Applying for social housing
Check if you'll get priority on the housing list
When you apply for social housing, you’ll be added to a waiting list. You'll get higher priority on the list if you have urgent housing needs.
Each council and housing association has its own rules about how priority is decided, but there are some things they must always take into account.
If you've applied for social housing, you have the right to know about your priority. Use our letter template to ask how long you can expect to wait.
How the priority system works
Your priority is usually set using either a points system or a banding system, or a combination of both.
In a points system, you get points for each reason why you need a home. The more points you have, the more quickly you should be offered a home.
In a banding system, the council or housing association puts you in a priority group, called a band, based on your housing needs. Sometimes there’s a set amount of housing for each band.
Check the allocations policy
Each council or housing association has an allocations policy that explains how your points or band will be decided. They must give you a copy of this policy if you ask for it.
When you must get priority
By law, you must get a reasonable level of priority if:
you’re homeless or threatened with homelessness – this includes if you do not have a legal right to stay in your current home
your home is overcrowded – this means there are not enough rooms for the number of people who live there
your home is unsuitable to live in – for example, if it does not have adequate water, cooking or heating facilities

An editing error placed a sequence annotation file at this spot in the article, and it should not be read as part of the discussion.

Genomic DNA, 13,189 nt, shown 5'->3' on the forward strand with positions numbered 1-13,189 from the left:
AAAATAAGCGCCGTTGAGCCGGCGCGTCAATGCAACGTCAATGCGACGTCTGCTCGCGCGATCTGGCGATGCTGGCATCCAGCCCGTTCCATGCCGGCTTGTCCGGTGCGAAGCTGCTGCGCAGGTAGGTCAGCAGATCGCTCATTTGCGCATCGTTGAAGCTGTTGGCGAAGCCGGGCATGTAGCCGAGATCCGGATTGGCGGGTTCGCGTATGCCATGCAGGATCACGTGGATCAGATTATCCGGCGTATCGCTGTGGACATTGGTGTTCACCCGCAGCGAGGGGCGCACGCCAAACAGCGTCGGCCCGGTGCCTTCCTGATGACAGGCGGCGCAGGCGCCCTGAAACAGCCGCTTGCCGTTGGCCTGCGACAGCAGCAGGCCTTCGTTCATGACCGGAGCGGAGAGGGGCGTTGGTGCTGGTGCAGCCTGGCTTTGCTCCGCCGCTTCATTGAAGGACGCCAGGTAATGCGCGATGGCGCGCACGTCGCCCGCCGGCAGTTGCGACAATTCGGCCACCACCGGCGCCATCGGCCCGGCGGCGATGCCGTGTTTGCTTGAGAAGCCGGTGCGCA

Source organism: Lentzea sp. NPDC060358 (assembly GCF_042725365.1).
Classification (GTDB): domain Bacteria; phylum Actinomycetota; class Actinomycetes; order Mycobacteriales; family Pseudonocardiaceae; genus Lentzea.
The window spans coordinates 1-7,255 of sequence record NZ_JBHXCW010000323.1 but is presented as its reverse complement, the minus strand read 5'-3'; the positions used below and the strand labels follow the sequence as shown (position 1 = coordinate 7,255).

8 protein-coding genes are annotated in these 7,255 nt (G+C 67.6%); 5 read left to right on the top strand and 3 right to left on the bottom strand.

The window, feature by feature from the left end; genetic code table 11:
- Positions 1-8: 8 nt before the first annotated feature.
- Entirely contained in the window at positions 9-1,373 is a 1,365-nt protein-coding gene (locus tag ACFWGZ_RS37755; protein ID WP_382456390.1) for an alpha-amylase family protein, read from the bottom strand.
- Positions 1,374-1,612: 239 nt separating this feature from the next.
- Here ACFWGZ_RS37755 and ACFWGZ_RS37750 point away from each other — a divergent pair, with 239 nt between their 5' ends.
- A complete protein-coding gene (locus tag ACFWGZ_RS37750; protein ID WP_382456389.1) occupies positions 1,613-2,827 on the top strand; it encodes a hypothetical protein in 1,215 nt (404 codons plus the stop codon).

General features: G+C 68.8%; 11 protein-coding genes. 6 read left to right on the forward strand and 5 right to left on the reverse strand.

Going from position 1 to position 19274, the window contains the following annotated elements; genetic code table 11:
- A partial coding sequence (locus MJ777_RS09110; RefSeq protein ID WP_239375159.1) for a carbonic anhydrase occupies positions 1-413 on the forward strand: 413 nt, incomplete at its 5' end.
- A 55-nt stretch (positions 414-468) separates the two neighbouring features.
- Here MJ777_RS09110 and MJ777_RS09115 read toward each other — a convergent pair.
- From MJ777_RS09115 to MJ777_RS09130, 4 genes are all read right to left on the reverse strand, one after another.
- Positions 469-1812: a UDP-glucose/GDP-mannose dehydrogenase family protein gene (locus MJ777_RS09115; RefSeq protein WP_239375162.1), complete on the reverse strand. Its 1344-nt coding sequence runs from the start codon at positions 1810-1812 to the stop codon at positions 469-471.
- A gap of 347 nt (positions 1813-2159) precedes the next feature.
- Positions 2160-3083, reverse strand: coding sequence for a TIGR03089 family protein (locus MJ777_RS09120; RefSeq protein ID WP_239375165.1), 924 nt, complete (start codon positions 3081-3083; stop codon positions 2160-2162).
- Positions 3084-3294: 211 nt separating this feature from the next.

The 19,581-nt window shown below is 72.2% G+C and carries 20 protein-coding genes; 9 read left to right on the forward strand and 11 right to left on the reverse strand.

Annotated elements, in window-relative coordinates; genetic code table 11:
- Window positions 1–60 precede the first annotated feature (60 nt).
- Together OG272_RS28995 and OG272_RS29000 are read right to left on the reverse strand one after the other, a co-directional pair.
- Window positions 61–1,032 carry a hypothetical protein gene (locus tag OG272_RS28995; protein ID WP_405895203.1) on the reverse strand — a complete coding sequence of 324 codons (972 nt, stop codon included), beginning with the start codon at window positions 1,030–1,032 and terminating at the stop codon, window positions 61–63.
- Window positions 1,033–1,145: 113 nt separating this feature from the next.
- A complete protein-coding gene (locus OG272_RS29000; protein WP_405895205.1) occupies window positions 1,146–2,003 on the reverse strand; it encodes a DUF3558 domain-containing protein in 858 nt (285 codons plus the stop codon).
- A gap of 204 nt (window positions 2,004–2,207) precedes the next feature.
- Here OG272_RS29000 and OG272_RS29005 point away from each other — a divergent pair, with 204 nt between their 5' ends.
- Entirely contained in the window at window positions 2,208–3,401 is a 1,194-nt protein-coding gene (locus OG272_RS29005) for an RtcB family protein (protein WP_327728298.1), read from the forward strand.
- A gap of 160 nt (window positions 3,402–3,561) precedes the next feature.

The council or housing association can also consider what other housing options are available to you when deciding your priority.
When you may get priority
Depending on the allocations policy, you could also get higher priority if you need to move for:
disability or medical reasons – for example, if you need a home that’s adapted for you, or you want to move closer to a clinic where you get regular treatment
social care reasons – for example, if you’re leaving care, hospital or prison, or you have other community care needs
safety reasons – for example, if you’re at risk of harassment or domestic abuse in your current home
family or work reasons – for example, if you want to move closer to your workplace or you need to care for a relative
They may consider other things as well, such as:
how long you've been on the waiting list
whether you have a connection to the local area
Things that cannot affect your priority
Council and housing associations are not allowed to take these things into account when deciding your priority:
how long you’ve lived in the area
your age, except for housing that’s specifically designed for people of a particular age
If you think you've been given the wrong priority
You have the right to appeal using the complaints process.
Use our letter template to challenge a social housing application decision, and follow our guidance for:
Check your other housing options
If you do not have priority for social housing, you could be on the waiting list for a long time. You could try:
Last updated: 19 January 2023